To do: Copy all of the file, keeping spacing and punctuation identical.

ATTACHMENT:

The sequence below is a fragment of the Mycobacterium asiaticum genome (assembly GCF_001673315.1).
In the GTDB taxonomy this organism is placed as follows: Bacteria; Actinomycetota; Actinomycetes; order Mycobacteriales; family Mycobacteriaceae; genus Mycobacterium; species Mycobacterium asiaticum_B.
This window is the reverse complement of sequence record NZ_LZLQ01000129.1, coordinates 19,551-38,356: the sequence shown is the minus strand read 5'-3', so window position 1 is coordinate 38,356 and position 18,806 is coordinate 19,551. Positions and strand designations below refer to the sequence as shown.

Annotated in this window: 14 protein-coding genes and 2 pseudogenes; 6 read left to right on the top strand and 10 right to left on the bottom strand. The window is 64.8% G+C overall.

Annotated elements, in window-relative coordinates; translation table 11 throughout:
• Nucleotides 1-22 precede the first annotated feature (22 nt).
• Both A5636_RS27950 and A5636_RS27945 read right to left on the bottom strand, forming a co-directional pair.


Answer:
The sequence below is a fragment of the Mycobacterium asiaticum genome (assembly GCF_001673315.1).
In the GTDB taxonomy this organism is placed as follows: Bacteria; Actinomycetota; Actinomycetes; order Mycobacteriales; family Mycobacteriaceae; genus Mycobacterium; species Mycobacterium asiaticum_B.
This window is the reverse complement of sequence record NZ_LZLQ01000129.1, coordinates 19,551-38,356: the sequence shown is the minus strand read 5'-3', so window position 1 is coordinate 38,356 and position 18,806 is coordinate 19,551. Positions and strand designations below refer to the sequence as shown.

Annotated in this window: 14 protein-coding genes and 2 pseudogenes; 6 read left to right on the top strand and 10 right to left on the bottom strand. The window is 64.8% G+C overall.

Annotated elements, in window-relative coordinates; translation table 11 throughout:
• Nucleotides 1-22 precede the first annotated feature (22 nt).
• Both A5636_RS27950 and A5636_RS27945 read right to left on the bottom strand, forming a co-directional pair.